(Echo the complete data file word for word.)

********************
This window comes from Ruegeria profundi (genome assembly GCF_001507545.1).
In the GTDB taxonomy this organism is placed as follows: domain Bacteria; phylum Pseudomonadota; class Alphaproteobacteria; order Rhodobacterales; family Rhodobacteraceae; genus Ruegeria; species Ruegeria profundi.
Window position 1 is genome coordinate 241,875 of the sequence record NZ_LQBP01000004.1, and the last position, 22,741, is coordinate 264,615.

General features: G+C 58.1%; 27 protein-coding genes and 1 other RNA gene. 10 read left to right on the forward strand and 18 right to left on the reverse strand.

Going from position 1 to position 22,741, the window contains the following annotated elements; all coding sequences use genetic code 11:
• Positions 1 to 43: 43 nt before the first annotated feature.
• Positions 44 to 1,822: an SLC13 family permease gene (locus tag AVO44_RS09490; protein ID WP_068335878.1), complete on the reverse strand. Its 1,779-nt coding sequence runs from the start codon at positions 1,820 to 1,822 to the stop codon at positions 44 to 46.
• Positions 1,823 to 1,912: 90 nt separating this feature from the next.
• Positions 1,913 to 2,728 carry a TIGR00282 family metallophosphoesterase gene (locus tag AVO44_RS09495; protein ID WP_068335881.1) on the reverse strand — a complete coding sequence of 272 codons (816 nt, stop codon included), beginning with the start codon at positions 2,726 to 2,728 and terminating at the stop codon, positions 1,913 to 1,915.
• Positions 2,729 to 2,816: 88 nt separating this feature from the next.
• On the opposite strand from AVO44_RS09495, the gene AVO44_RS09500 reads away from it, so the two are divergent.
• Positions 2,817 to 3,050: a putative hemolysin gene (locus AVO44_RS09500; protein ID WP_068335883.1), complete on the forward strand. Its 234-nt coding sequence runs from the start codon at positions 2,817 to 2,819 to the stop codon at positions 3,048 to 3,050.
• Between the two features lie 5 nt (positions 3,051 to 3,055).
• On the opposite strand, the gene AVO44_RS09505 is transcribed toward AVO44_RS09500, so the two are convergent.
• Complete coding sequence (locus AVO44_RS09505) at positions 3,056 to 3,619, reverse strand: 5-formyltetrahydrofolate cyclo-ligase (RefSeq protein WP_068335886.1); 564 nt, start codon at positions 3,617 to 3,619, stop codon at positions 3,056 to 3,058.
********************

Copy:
This window comes from Ruegeria profundi (genome assembly GCF_001507545.1).
In the GTDB taxonomy this organism is placed as follows: domain Bacteria; phylum Pseudomonadota; class Alphaproteobacteria; order Rhodobacterales; family Rhodobacteraceae; genus Ruegeria; species Ruegeria profundi.
Window position 1 is genome coordinate 241,875 of the sequence record NZ_LQBP01000004.1, and the last position, 22,741, is coordinate 264,615.

General features: G+C 58.1%; 27 protein-coding genes and 1 other RNA gene. 10 read left to right on the forward strand and 18 right to left on the reverse strand.

Going from position 1 to position 22,741, the window contains the following annotated elements; all coding sequences use genetic code 11:
• Positions 1 to 43: 43 nt before the first annotated feature.
• Positions 44 to 1,822: an SLC13 family permease gene (locus tag AVO44_RS09490; protein ID WP_068335878.1), complete on the reverse strand. Its 1,779-nt coding sequence runs from the start codon at positions 1,820 to 1,822 to the stop codon at positions 44 to 46.
• Positions 1,823 to 1,912: 90 nt separating this feature from the next.
• Positions 1,913 to 2,728 carry a TIGR00282 family metallophosphoesterase gene (locus tag AVO44_RS09495; protein ID WP_068335881.1) on the reverse strand — a complete coding sequence of 272 codons (816 nt, stop codon included), beginning with the start codon at positions 2,726 to 2,728 and terminating at the stop codon, positions 1,913 to 1,915.
• Positions 2,729 to 2,816: 88 nt separating this feature from the next.
• On the opposite strand from AVO44_RS09495, the gene AVO44_RS09500 reads away from it, so the two are divergent.
• Positions 2,817 to 3,050: a putative hemolysin gene (locus AVO44_RS09500; protein ID WP_068335883.1), complete on the forward strand. Its 234-nt coding sequence runs from the start codon at positions 2,817 to 2,819 to the stop codon at positions 3,048 to 3,050.
• Between the two features lie 5 nt (positions 3,051 to 3,055).
• On the opposite strand, the gene AVO44_RS09505 is transcribed toward AVO44_RS09500, so the two are convergent.
• Complete coding sequence (locus AVO44_RS09505) at positions 3,056 to 3,619, reverse strand: 5-formyltetrahydrofolate cyclo-ligase (RefSeq protein WP_068335886.1); 564 nt, start codon at positions 3,617 to 3,619, stop codon at positions 3,056 to 3,058.